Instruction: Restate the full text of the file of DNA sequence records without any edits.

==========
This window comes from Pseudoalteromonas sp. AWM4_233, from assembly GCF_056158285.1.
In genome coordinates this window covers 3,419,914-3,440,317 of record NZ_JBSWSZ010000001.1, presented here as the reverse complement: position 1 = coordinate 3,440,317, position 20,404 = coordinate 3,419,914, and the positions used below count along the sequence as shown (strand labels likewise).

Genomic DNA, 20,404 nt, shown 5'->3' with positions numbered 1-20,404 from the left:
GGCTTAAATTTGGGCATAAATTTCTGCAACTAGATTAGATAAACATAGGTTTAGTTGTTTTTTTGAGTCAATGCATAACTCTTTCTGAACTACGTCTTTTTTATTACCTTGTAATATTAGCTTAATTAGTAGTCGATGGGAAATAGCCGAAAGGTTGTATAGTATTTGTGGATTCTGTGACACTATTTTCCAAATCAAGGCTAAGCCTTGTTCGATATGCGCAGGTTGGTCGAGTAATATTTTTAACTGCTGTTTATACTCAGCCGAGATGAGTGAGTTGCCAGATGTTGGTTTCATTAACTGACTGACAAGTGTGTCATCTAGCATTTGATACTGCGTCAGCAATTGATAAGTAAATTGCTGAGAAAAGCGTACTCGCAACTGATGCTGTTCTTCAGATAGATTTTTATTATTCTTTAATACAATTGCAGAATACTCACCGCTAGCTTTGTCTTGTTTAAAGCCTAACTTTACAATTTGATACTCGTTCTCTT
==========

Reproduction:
This window comes from Pseudoalteromonas sp. AWM4_233, from assembly GCF_056158285.1.
In genome coordinates this window covers 3,419,914-3,440,317 of record NZ_JBSWSZ010000001.1, presented here as the reverse complement: position 1 = coordinate 3,440,317, position 20,404 = coordinate 3,419,914, and the positions used below count along the sequence as shown (strand labels likewise).

Genomic DNA, 20,404 nt, shown 5'->3' with positions numbered 1-20,404 from the left:
GGCTTAAATTTGGGCATAAATTTCTGCAACTAGATTAGATAAACATAGGTTTAGTTGTTTTTTTGAGTCAATGCATAACTCTTTCTGAACTACGTCTTTTTTATTACCTTGTAATATTAGCTTAATTAGTAGTCGATGGGAAATAGCCGAAAGGTTGTATAGTATTTGTGGATTCTGTGACACTATTTTCCAAATCAAGGCTAAGCCTTGTTCGATATGCGCAGGTTGGTCGAGTAATATTTTTAACTGCTGTTTATACTCAGCCGAGATGAGTGAGTTGCCAGATGTTGGTTTCATTAACTGACTGACAAGTGTGTCATCTAGCATTTGATACTGCGTCAGCAATTGATAAGTAAATTGCTGAGAAAAGCGTACTCGCAACTGATGCTGTTCTTCAGATAGATTTTTATTATTCTTTAATACAATTGCAGAATACTCACCGCTAGCTTTGTCTTGTTTAAAGCCTAACTTTACAATTTGATACTCGTTCTCTT